According to Parsons (2002b) it is also extremely likely that many areas populated by humpback dolphins are highly contaminated with butyltin. For example, humpback dolphins inhabit the waters of several coastal ports in Asia that host a large volume of shipping and, therefore, potential butyltin pollution, e.g., Shanghai, Bombay, Singapore and Hong Kong. However, next to nothing is known about levels or effects of BT contamination on these cetaceans, and analysis of BT contamination in the tissues of humpback dolphins in areas of high shipping traffic should be a priority

Noise pollution: Würsig and Greene (2002) reported on heavy noise pollution in Hong Kong harbour, potentially masking echolocating sounds and acoustic communication in humpback dolphins. The noise is related to heavy vessel traffic.

Tourism: Karczmarski et al. (1997, 1998) reported that the behaviour of Indian humpback dolphins in Algoa Bay, South Africa was not affected by the presence of bathers or surfboats. However, powerboats did cause changes in behaviour, and when these vessels were present avoidance reactions were observed by the dolphins in 95.3% of occasions (Karczmarski et al. 1998). The response to boat traffic involved the animals taking a long dive, changing their direction and swimming away perpendicular to the route of the boat (Karczmarski et al. 1997).
In Kizimkazi (Zanzibar) marine mammals were previously used as bait for sharks. However, in the mid 1990's the local fishermen realised that their touristic value far exceeded their value as shark bait. As many as 2,000 tourists visit the dolphin site at Kizimkaki per month. Dolphin-tourism is currently becoming a popular economic activity. Successful management of the dolphin-tourist trade will ensure continued visitors to the villages where dolphins are present and thus add income to these villages while contributing to management and conservation (Ali and Jiddavi, 1999).back to the top of the page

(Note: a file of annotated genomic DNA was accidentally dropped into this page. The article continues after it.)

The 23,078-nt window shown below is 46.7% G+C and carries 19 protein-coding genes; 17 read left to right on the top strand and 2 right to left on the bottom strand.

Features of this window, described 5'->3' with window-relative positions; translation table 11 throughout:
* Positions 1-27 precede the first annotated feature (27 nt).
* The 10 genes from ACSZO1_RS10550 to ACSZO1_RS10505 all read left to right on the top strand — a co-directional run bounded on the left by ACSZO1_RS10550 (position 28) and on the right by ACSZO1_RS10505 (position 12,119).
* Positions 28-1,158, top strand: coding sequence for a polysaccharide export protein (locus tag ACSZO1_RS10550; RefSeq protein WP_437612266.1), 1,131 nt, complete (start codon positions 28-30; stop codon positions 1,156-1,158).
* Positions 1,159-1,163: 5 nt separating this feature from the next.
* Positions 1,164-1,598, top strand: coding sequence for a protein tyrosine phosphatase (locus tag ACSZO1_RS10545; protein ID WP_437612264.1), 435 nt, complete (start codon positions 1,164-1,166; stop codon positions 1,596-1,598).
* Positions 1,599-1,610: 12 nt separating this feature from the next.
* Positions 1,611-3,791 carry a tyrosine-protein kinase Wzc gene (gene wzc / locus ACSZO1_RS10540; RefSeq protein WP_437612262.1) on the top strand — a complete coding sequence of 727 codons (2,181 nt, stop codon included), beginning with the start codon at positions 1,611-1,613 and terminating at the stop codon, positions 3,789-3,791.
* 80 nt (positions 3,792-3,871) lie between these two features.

7. Remarks

Range states (Reeves et al. 2008) :
Australia; Bahrain; Bangladesh; Brunei Darussalam; Cambodia; China; Comoros; Djibouti; Ecuador; Egypt; Ethiopia; Hong Kong; India; Indonesia; Iran, Islamic Republic of; Iraq; Israel; Kenya; Kuwait; Macao; Madagascar; Malaysia; Mozambique; Myanmar; Oman; Pakistan; Papua New Guinea; Philippines; Qatar; Saudi Arabia; Singapore; Somalia; South Africa; Sri Lanka; Taiwan, Province of China; Tanzania, United Republic of; Thailand; Timor-Leste; United Arab Emirates; Viet Nam; Yemen.

Sousa chinensis is listed in Appendix II of CMS. Sousa sp. is listed in Appendix I of CITES. The IUCN considers S. chinensis as "Near Threatened". This is based on the fact that although the population may consist of more than 10,000 individuals, it is under substantial threat by fisheries activities and habitat degradation. It is possible that the reductions in population size have been large and pervasive enough to cause a net reduction for the entire species of at least 30% over a period of 3 generations. The species may however be re-classified as "Vulnerable" in the near future, if population size was estimated to lie below 10,000 individuals, with a discontinuous distributional range (Reeves et al. 2008).

More research on biology, taxonomy, stock identity and movements is needed. Assessment of ecological impact should be requested of development projects through the range. Compilation of Information on direct takes and incidental mortality should be encouraged.

See also general recommendations on Southeast Asian stocks in Perrin et al. (1996) in Appendix 2. Recommendations for further research are given by Jefferson (2000).back to the top of the page


8. Sources

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© Boris Culik (2010) Odontocetes. The toothed whales: "Sousa chinensis". UNEP/CMS Secretariat, Bonn, Germany.http://www.cms.int/small-cetaceans
© Illustrations by Maurizio Würtz, Artescienza.
© Maps by IUCN.